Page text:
Introduction to Transportation Planning
II. What Is Transportation Planning?
Transportation planning is more than listing highway and transit projects. It requires developing strategies for operating, managing, maintaining, and financing the area's transportation system to achieve the community's long-term transportation goals. It looks for ways to solve current transportation problems while anticipating and addressing issues likely to occur in the future. The planning process:
- Links transportation goals to the goals of land use, cultural preservation, social, economic, environmental, and quality of life for the area covered by the plan;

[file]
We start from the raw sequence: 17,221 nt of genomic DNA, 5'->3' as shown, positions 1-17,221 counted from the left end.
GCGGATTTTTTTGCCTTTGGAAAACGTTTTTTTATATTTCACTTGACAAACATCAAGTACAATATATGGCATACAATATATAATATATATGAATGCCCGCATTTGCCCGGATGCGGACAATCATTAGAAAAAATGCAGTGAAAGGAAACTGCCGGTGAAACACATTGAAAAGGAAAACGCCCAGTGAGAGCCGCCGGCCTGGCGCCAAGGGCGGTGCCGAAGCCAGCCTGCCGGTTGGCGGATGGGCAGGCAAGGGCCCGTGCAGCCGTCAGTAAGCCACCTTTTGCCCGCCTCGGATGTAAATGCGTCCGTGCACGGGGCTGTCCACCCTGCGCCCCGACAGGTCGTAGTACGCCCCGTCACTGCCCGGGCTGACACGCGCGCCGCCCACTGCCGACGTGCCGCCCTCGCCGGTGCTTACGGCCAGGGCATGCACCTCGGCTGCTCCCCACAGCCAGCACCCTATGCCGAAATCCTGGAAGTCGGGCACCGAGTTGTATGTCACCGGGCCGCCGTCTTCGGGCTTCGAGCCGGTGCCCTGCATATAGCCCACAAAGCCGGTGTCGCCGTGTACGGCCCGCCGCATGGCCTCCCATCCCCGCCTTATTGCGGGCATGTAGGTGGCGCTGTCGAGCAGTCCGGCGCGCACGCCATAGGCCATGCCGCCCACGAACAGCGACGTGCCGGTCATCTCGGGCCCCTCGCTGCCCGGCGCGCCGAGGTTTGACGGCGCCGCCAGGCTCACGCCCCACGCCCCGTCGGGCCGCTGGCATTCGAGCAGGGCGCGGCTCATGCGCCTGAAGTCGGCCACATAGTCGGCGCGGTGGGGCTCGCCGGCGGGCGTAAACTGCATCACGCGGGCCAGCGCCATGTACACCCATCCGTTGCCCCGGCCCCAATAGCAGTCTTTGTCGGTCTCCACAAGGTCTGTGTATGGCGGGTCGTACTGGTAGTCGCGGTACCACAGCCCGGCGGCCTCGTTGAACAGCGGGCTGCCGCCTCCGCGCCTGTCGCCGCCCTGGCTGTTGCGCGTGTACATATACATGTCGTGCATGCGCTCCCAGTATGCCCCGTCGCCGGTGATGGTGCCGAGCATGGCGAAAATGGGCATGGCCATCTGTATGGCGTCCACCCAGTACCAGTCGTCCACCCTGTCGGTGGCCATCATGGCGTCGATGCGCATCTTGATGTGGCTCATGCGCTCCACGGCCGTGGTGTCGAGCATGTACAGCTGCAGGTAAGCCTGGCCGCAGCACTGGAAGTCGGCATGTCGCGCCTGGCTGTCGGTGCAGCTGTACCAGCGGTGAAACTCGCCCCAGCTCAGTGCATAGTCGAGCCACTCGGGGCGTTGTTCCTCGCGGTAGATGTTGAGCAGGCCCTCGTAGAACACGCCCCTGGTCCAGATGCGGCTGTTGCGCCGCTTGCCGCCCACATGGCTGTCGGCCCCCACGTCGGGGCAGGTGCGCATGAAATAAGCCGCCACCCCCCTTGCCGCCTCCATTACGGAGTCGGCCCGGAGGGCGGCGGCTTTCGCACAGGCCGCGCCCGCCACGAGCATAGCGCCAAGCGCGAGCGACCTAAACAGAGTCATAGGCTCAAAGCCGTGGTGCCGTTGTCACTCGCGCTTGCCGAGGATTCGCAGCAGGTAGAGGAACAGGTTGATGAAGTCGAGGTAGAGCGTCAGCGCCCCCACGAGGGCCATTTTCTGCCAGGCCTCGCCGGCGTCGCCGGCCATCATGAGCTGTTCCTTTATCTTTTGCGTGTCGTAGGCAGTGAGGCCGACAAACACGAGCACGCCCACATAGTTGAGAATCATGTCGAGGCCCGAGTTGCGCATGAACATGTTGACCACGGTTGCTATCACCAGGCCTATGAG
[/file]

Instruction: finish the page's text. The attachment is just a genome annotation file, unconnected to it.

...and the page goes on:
- Uses data to examine current transportation operations and identify future transportation needs;
- Helps planners and Tribal governments make well-informed decisions on how to spend money set aside for transportation projects;
- Involves Tribal communities, Federal government agencies, State and local governments, metropolitan and regional planning organizations, special interest groups, and others.; and
- Results in workable strategies to achieve transportation investment goals over both the long term (20 years or more) and the short term (three to five years).
Figure 3 shows the basic steps in the transportation planning process. While each step in the process depends on all the other steps before it, the "feedback" arrows demonstrate that the process is continuous and flexible. The planning process accommodates changes that influence the transportation system and related decisionmaking processes.